Dairy margins strengthened the first half of February as a sharp recovery in milk prices following the recent selloff more than offset an increase in projected feed costs, according to the latest Margin Watch (MW) from Chicago-based Commodity and Ingredient Hedging LLC.

“Class IV Milk prices have been particularly strong as a surge in butter prices is supporting the market,” the MW stated. “CME spot butter increased 17.75 cents Feb. 11, the largest single session price rise in the past 20 months and continued rallying to start the following week. Butter production ran below pre-pandemic levels for the second half of 2021, with churn activity suggesting a continued lag in output during January and February. This has caused butter stocks to drop and tightness in other global markets is aggravating the situation.”

“The latest Global Dairy Trade (GDT) auction recorded its third consecutive jump of 4% or more, with the index climbing 4.2% led by gains in whole milk powder, skim milk powder and butter. GDT skim milk prices are 34% higher than last year and up 67% from 5 years ago. April Class IV Milk futures above $25 per cwt. would be the highest monthly Class IV settlement ever if prices continue to hold.”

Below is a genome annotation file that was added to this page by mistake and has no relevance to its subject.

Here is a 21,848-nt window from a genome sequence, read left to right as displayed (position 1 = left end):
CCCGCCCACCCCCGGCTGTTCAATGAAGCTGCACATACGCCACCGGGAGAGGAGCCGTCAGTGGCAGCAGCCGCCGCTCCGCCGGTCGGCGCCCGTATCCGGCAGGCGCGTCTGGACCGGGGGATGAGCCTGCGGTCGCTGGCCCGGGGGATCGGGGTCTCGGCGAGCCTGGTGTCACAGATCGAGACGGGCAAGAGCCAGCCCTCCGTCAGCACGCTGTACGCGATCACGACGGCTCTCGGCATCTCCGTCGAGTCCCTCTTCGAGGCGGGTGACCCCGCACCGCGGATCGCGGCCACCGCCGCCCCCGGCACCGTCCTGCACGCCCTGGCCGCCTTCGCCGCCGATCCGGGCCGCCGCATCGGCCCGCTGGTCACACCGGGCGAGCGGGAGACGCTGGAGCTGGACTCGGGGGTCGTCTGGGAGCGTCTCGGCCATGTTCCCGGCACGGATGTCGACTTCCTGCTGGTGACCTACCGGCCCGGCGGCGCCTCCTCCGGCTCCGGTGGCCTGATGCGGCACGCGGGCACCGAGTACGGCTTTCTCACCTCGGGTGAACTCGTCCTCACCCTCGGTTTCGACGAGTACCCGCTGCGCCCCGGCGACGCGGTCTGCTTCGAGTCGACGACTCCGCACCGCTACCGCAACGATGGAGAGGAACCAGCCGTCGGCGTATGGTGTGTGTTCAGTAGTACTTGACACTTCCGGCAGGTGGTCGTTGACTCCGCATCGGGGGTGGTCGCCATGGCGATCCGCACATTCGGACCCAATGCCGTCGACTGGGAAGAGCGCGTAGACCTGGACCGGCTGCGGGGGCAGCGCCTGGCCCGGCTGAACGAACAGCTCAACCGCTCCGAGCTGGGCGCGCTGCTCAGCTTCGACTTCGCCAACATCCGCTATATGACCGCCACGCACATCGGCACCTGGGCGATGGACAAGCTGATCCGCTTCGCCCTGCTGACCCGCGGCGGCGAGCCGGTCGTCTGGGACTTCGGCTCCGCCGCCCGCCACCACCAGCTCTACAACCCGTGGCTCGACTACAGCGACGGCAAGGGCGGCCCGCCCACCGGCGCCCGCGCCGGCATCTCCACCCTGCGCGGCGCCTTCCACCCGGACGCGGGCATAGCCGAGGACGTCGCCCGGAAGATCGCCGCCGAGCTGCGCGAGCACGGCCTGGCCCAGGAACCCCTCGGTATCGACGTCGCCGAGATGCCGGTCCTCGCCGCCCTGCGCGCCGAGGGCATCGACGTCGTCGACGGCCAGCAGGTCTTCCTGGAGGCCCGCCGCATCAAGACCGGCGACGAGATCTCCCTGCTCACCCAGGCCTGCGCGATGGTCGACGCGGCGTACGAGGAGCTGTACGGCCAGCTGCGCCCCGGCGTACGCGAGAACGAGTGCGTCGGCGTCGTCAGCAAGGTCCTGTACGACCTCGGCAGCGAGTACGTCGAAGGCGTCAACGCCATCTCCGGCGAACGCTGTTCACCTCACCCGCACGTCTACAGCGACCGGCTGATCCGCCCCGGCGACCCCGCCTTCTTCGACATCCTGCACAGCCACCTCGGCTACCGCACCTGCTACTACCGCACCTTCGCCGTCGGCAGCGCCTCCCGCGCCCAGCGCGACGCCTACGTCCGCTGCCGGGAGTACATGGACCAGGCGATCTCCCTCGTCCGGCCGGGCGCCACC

“The Bureau of Labor statistics highlighted the domestic inflation situation reporting that food prices jumped by 7% in January with dairy products at retail costing 3.1% more than they did last year. USDA’s February WASDE report featured a smaller than expected cut to South American crop estimates though private forecasters expect much lower corn and soybean outlook for Brazil and Argentina than current USDA forecasts which continues to support feed markets,” the MW concluded.

Lastly, the DFMA says 2022 average farm-level cash breakeven margins have risen to $20.01 per cwt in its latest model update, which uses CME futures prices to estimate feed costs. This is up from the last estimate of around $19.30. “Over the last month, several milk producers called, from Wisconsin to California, and tell us their break evens are closer to $21.00,” the DFMA concluded. “Even still, with the latest milk checks in hand, farmers are in profitable territory.”

Lee Mielke is a graduate of Brown Institute in Minneapolis, MN. He’s formerly the voice of the radio show “DairyLine,” and his column appears in agricultural papers across the U.S. Contact him at